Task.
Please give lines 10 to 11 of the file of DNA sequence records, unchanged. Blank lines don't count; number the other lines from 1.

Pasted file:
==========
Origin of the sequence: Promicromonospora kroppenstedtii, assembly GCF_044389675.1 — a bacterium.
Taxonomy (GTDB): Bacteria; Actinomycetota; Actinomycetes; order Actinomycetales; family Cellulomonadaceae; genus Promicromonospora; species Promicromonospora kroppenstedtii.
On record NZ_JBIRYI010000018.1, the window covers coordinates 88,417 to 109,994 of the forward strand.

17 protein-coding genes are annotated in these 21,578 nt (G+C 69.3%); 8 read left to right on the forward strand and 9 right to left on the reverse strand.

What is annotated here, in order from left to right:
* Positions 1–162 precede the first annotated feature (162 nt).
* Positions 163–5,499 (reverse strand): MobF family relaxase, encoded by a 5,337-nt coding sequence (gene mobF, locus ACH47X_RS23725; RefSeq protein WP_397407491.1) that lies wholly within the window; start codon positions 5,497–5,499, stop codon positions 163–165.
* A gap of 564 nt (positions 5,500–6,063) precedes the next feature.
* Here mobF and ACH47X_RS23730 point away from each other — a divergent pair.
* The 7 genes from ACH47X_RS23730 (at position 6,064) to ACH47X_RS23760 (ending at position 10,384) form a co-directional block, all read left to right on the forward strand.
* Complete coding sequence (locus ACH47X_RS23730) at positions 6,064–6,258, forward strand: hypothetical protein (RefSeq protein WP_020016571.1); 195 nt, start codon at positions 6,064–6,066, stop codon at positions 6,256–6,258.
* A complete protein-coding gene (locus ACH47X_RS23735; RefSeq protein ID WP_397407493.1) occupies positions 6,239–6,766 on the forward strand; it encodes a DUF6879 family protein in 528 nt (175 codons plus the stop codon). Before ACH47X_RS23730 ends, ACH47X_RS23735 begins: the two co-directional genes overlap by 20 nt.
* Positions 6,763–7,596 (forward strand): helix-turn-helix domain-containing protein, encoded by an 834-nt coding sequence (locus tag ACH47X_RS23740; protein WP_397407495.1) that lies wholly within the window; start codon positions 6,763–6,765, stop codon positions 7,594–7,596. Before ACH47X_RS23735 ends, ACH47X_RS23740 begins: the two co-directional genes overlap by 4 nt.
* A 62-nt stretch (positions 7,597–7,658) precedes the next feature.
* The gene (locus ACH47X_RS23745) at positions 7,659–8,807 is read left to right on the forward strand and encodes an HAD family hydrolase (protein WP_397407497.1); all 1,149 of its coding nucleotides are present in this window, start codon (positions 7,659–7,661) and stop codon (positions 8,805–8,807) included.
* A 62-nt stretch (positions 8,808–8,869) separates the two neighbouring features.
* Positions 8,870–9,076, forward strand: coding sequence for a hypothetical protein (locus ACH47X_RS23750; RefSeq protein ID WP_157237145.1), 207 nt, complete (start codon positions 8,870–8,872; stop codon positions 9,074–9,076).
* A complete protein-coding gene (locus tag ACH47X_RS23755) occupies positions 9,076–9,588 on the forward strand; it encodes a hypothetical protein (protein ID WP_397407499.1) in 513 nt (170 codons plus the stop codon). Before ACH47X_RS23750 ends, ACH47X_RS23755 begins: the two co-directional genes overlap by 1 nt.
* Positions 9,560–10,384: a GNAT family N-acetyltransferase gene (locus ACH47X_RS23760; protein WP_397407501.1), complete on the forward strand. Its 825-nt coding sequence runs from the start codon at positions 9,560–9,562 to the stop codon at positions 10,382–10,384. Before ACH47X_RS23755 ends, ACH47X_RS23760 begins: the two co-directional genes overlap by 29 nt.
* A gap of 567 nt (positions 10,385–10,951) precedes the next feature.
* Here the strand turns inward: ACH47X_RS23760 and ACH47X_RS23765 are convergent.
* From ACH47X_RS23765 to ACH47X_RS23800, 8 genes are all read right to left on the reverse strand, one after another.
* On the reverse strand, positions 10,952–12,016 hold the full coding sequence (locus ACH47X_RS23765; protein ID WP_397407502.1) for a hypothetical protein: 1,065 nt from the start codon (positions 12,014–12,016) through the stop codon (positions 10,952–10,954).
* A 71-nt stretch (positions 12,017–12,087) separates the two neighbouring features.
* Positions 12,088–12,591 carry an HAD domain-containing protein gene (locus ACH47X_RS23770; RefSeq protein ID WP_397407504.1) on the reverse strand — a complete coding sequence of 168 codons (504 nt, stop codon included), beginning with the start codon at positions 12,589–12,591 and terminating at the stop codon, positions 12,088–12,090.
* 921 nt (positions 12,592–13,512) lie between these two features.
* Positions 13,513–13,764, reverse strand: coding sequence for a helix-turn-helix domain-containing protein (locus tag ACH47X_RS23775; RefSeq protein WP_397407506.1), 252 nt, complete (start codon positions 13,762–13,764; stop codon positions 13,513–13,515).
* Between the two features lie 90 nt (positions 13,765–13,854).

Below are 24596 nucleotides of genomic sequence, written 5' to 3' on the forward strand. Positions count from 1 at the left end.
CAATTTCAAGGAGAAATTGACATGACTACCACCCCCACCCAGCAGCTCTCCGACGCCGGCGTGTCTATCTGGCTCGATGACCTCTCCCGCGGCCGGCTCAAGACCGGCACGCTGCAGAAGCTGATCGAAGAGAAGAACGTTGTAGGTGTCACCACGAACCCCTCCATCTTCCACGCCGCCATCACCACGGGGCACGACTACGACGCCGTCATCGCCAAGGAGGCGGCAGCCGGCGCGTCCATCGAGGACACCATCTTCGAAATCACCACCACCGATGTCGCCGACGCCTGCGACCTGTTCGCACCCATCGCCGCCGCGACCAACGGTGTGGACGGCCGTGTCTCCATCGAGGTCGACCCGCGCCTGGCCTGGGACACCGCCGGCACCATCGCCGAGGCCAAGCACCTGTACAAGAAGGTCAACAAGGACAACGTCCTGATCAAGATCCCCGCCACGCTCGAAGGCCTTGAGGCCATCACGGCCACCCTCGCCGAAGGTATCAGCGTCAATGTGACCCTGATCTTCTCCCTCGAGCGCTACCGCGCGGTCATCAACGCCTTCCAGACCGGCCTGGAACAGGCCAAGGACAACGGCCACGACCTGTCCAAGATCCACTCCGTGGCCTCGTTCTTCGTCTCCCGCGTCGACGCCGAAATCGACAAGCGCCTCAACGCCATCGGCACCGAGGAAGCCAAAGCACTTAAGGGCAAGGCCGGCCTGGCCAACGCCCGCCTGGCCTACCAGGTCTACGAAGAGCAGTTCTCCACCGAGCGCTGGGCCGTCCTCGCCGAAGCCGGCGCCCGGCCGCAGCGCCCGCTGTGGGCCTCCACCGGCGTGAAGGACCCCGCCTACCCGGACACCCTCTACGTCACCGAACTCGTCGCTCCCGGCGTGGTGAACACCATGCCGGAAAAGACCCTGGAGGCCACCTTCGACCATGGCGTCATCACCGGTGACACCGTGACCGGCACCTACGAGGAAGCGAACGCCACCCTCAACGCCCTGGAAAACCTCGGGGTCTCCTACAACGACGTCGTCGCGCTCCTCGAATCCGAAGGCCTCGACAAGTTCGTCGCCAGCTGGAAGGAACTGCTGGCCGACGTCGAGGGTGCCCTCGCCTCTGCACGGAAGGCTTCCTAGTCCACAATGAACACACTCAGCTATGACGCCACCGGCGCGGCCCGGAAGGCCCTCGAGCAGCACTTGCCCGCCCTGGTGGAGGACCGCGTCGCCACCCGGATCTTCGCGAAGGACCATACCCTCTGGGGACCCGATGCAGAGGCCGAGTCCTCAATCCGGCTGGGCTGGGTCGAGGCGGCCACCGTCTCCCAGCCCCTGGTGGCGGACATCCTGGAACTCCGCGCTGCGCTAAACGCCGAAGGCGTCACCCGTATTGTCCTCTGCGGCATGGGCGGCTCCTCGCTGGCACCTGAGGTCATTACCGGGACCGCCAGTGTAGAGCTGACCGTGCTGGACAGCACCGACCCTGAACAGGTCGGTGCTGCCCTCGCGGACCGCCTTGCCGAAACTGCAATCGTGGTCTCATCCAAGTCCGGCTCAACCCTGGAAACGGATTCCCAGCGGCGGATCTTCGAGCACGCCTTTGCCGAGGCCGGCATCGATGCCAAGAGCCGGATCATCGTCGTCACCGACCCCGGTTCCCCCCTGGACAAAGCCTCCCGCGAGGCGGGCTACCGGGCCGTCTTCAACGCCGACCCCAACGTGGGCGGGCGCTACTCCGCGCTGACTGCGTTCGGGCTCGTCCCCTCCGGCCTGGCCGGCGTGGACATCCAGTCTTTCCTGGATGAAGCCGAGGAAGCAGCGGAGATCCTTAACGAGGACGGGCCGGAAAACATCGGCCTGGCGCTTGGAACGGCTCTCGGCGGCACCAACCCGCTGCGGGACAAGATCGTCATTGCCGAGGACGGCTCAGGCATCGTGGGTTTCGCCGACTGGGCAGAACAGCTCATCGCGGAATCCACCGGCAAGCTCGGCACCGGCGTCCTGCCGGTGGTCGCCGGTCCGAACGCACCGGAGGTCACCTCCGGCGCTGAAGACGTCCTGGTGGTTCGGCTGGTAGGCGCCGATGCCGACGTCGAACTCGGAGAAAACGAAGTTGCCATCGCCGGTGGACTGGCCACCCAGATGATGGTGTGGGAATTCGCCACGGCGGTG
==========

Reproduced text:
* The 7 genes from ACH47X_RS23730 (at position 6,064) to ACH47X_RS23760 (ending at position 10,384) form a co-directional block, all read left to right on the forward strand.
* Complete coding sequence (locus ACH47X_RS23730) at positions 6,064–6,258, forward strand: hypothetical protein (RefSeq protein WP_020016571.1); 195 nt, start codon at positions 6,064–6,066, stop codon at positions 6,256–6,258.